Lois Robinson, Executive Director
FOR IMMEDIATE RELEASE
CELEBRATE THE BRASS WITH THE SHREVEPORT SYMPHONY ON SATURDAY, MARCH 16
Concert features Jennifer Higdon's
Concerto for Low Brass and
Elgar's Enigma Variations
SHREVEPORT, LA, FEBRUARY 20, 2019 - On Saturday, March 16
, the Shreveport Symphony Orchestra low-brass section steps out to center stage for Jennifer Higdon's new concerto, written for the Chicago Symphony. Elgar's tribute to his friends and family, Enigma Variations, featuring the beautiful "Nimrod," closes the program.
CELEBRATE THE BRASS
Saturday, March 16, 7:30 p.m.
First Baptist Shreveport
Michael Butterman, conductor
VAUGHAN WILLIAMS F
antasia on a Theme of Thomas Tallis
HIGDON Concerto for Low Brass
with Michael Davidson and Adam Johnson, trombones; J. Mark Thompson, bass trombone; Steven Curtis, tuba
A free pre-concert discussion starts at 6:40 PM.
Tickets are available online at
or by phone at 318-227-8863. Ticket prices range from $15-$55.
The SSO's season sponsor is
Willis-Knighton Health System.
The concert sponsor is the Shreveport Hilton.
About Jennifer Higdon
Jennifer Higdon is one of America's most acclaimed figures in contemporary classical music, receiving the 2010 Pulitzer Prize in Music for her Violin Concerto, a 2010 Grammy for her Percussion Concerto and a 2018 Grammy for her Viola Concerto. Most recently, Higdon received the prestigious Nemmers Prize from Northwestern
University, which is awarded to contemporary classical composers of exceptional achievement who have significantly influenced the field of composition. Higdon enjoys several
hundred performances a year of her works, and Blue Cathedral is one of today's most
performed contemporary orchestral works, with more than 600 performances worldwide.
Her works have been recorded on more than 60 CDs. Higdon's first opera, Cold Mountain, won the International Opera Award for Best World Premiere and the
opera recording was nominated for two Grammy awards. She holds the Rock Chair in Composition at The Curtis Institute of Music in Philadelphia. Her music is published exclusively by Lawdon Press.
Program note by the composer:
"Normally, when people think of brass they think of power, which is not an inaccurate assessment. But brass players are quick to tell you that they also can play beautiful melodies, and do so quietly and with exquisite control. So early on in the planning process for this concerto, I decided to think about the music as reflections of the qualities of majesty, grace, and power.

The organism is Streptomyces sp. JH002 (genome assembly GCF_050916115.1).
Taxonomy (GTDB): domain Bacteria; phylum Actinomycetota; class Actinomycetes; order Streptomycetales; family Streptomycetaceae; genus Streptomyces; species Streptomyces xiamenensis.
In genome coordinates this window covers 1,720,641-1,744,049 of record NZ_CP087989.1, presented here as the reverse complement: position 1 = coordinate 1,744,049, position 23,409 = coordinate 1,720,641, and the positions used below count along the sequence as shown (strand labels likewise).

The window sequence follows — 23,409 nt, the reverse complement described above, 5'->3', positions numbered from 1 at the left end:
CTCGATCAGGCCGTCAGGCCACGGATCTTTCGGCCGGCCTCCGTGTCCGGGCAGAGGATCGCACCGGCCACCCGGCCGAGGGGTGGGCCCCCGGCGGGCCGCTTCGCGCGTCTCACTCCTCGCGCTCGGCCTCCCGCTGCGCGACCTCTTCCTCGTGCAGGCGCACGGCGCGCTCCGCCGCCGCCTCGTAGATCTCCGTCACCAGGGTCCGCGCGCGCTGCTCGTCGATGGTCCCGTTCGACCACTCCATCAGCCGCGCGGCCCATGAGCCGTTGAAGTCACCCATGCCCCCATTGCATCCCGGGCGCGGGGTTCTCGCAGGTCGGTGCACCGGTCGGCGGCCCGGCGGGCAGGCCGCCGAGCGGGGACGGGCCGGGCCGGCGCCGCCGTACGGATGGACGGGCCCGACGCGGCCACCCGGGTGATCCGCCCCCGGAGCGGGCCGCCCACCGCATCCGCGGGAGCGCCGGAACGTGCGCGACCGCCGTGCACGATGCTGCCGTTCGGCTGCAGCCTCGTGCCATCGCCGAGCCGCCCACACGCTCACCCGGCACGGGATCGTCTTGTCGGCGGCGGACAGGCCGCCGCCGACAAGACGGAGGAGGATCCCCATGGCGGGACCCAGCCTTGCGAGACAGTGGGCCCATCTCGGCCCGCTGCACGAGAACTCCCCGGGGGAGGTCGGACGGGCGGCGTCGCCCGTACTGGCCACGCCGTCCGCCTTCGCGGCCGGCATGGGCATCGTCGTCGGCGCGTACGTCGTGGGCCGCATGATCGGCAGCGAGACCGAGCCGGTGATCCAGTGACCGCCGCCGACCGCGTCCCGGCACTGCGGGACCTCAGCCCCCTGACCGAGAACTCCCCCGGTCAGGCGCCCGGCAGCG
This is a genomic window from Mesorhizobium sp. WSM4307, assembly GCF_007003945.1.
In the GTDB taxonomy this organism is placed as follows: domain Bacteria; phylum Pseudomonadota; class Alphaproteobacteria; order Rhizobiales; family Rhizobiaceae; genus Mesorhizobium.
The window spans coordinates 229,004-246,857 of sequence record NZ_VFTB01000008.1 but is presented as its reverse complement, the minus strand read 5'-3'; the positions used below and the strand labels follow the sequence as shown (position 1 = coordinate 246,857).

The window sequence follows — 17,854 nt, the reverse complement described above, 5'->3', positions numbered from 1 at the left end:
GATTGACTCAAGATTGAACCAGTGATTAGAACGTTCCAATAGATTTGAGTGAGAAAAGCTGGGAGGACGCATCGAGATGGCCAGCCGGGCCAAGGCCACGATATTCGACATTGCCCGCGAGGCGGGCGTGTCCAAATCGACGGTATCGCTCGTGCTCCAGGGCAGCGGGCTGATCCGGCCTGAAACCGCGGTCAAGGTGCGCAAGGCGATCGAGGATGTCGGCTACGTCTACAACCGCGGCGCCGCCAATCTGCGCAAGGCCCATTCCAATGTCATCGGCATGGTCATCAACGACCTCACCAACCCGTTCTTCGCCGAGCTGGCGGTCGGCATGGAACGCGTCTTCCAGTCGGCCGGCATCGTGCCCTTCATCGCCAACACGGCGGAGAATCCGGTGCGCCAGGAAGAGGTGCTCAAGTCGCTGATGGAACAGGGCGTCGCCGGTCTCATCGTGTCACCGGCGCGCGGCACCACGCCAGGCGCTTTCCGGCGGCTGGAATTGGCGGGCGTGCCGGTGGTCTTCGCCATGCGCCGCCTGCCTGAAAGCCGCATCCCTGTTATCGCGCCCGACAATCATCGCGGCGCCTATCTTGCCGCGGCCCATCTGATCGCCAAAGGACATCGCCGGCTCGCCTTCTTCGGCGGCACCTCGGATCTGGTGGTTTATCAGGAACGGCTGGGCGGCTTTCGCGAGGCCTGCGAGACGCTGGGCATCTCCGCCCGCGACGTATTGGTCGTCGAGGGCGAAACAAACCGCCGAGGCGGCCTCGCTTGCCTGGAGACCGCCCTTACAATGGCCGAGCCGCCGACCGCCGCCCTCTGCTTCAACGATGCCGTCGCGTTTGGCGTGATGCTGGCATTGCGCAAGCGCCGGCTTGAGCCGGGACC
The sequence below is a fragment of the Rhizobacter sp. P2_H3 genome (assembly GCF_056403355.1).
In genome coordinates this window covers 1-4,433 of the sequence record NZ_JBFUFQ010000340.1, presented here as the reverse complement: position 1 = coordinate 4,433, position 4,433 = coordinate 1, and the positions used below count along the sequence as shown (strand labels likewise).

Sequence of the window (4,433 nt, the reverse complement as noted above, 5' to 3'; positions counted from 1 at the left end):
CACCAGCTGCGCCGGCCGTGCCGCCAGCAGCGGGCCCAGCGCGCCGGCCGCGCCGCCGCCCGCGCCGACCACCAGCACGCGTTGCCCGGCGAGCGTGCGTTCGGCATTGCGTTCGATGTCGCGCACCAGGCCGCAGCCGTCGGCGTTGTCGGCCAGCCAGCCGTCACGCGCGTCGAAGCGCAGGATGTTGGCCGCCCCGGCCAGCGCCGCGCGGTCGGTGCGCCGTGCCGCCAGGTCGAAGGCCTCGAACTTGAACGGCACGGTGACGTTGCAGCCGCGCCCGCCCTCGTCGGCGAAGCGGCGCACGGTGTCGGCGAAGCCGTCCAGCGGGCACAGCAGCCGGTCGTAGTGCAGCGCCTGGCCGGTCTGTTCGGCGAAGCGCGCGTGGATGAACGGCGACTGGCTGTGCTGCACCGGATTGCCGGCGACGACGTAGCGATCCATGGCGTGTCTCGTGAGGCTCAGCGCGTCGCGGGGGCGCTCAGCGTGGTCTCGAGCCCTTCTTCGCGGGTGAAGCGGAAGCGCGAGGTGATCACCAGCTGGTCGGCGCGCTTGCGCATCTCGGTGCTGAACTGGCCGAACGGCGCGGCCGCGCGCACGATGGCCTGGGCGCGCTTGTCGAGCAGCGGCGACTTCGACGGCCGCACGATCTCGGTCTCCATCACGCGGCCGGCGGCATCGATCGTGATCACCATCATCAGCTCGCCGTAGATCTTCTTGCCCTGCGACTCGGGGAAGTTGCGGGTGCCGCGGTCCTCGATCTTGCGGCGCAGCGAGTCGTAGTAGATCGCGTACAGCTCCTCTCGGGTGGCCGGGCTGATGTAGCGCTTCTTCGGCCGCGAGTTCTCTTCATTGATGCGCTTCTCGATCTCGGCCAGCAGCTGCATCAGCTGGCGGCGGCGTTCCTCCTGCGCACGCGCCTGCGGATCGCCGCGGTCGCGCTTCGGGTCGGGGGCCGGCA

Writing this concerto was a tremendous challenge, primarily because there is normally one person standing at the front of the stage and this work requires four. Fortunately, I've had the opportunity on several occasions to write a concerto for multiple soloists. My first opportunity was with my bluegrass/classical hybrid concerto for Time for Three, "Concerto 4-3" and the second time was writing "On A Wire" for the four-time Grammy winners
When I accept a commission and start the process of deciding what kind of music to
write in a piece, I think a lot about the personalities of the players. I have, after
decades of writing music, learned that the low brass players are always fun to work with. They bring an infectious joy to everything they play, which in itself is inspiring.
With all of this in mind, I decided to write a traditional work that highlights these qualities, in straightforward lines and melodies. It is sometimes the most challenging thing for a composer to do: compose a melody or chorale, with no special effects or colors, just focusing on the moving line. This is a work in one movement, with alternating slow and fast sections. There are solos for each player, as well as a few duets, and some chorales. This is a musical portrait of four extraordinary players, each working individually and as a group, bringing to the front of the stage, all of their majesty, grace, and power.
The Low Brass Concerto was commissioned by the Chicago Symphony Orchestra, with the Philadelphia Orchestra and Baltimore Symphony Orchestra serving as co-commissioners."
The Shreveport Symphony Orchestra is the first orchestra to perform this work after the commissioning orchestras.
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About the Shreveport Symphony Orchestra
Since its founding in 1948, the Shreveport Symphony Orchestra (SSO) has become Louisiana's oldest continually operating professional orchestra and one of the most respected regional orchestras in the United States. The SSO's mission is:
- to embrace the community we serve and to be embraced by the same community; to broaden the level of supporters and their involvement with the orchestra; to work across the region with various arts organizations through cooperation and partnerships.
- to educate; to enlighten the senses beyond the norm.
- to provide the unique aesthetic experiences of live orchestral music; to give depth and enriching life; to connect people through music; to foster cultural diversity.
- to foster artistic, organizational, and financial excellence.